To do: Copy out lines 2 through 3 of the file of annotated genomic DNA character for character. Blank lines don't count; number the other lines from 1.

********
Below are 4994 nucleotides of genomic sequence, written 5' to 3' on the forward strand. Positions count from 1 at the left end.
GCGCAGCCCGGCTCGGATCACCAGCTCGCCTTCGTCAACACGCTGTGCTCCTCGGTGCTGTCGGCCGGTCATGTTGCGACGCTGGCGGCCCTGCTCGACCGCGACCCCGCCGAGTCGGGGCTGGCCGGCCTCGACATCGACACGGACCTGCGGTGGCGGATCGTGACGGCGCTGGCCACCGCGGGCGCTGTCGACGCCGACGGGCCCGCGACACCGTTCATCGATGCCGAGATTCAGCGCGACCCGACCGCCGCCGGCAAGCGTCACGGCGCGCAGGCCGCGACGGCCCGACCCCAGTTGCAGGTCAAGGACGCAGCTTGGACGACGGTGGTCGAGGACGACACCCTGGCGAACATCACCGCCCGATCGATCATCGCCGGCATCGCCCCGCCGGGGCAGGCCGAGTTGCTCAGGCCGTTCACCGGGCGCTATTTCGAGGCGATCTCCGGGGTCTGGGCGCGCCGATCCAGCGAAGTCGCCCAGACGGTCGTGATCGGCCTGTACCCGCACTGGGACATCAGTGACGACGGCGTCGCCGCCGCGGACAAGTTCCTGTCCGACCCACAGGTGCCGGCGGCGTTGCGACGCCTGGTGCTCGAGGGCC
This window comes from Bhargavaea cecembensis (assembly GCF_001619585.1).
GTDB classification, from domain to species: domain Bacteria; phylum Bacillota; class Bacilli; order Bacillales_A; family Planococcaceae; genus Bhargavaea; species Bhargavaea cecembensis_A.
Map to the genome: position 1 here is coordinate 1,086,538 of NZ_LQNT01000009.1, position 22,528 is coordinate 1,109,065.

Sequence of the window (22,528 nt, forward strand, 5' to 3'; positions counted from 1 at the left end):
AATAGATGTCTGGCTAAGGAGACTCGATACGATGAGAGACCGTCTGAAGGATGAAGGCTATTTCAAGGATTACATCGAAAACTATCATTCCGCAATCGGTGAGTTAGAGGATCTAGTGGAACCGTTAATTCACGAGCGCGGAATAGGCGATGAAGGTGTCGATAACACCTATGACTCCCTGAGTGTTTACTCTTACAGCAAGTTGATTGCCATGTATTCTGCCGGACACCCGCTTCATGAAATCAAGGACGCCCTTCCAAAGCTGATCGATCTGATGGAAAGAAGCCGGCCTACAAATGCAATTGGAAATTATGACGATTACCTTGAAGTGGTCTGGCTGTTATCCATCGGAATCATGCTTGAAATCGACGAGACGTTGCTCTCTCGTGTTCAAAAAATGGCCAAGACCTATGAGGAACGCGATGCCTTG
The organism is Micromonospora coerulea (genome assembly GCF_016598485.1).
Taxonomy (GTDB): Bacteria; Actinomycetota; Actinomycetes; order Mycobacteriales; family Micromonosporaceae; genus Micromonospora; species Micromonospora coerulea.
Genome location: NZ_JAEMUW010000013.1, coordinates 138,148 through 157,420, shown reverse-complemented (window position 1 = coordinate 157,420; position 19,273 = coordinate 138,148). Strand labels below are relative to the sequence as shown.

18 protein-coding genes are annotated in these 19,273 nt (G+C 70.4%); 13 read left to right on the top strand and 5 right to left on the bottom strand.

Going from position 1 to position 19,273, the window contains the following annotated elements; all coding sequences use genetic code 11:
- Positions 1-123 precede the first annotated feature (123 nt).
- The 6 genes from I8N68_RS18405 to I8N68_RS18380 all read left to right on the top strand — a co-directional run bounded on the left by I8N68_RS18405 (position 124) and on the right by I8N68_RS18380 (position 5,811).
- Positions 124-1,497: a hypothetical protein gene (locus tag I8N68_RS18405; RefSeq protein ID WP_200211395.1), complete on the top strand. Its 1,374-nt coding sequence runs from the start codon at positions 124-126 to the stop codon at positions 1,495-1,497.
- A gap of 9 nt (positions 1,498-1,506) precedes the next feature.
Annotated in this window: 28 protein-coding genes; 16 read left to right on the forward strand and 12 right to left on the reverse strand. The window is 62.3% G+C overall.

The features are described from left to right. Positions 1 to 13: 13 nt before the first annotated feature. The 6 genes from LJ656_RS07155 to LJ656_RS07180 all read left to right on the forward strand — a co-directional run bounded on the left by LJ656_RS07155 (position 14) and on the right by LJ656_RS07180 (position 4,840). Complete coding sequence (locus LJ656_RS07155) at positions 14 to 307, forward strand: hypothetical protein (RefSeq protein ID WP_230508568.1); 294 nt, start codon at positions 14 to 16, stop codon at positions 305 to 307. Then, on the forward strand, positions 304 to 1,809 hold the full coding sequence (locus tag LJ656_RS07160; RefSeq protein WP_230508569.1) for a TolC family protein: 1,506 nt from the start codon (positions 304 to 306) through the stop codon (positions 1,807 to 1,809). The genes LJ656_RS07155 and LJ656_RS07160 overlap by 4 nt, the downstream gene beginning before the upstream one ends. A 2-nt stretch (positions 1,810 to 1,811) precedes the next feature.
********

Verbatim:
GCGCAGCCCGGCTCGGATCACCAGCTCGCCTTCGTCAACACGCTGTGCTCCTCGGTGCTGTCGGCCGGTCATGTTGCGACGCTGGCGGCCCTGCTCGACCGCGACCCCGCCGAGTCGGGGCTGGCCGGCCTCGACATCGACACGGACCTGCGGTGGCGGATCGTGACGGCGCTGGCCACCGCGGGCGCTGTCGACGCCGACGGGCCCGCGACACCGTTCATCGATGCCGAGATTCAGCGCGACCCGACCGCCGCCGGCAAGCGTCACGGCGCGCAGGCCGCGACGGCCCGACCCCAGTTGCAGGTCAAGGACGCAGCTTGGACGACGGTGGTCGAGGACGACACCCTGGCGAACATCACCGCCCGATCGATCATCGCCGGCATCGCCCCGCCGGGGCAGGCCGAGTTGCTCAGGCCGTTCACCGGGCGCTATTTCGAGGCGATCTCCGGGGTCTGGGCGCGCCGATCCAGCGAAGTCGCCCAGACGGTCGTGATCGGCCTGTACCCGCACTGGGACATCAGTGACGACGGCGTCGCCGCCGCGGACAAGTTCCTGTCCGACCCACAGGTGCCGGCGGCGTTGCGACGCCTGGTGCTCGAGGGCC
This window comes from Bhargavaea cecembensis (assembly GCF_001619585.1).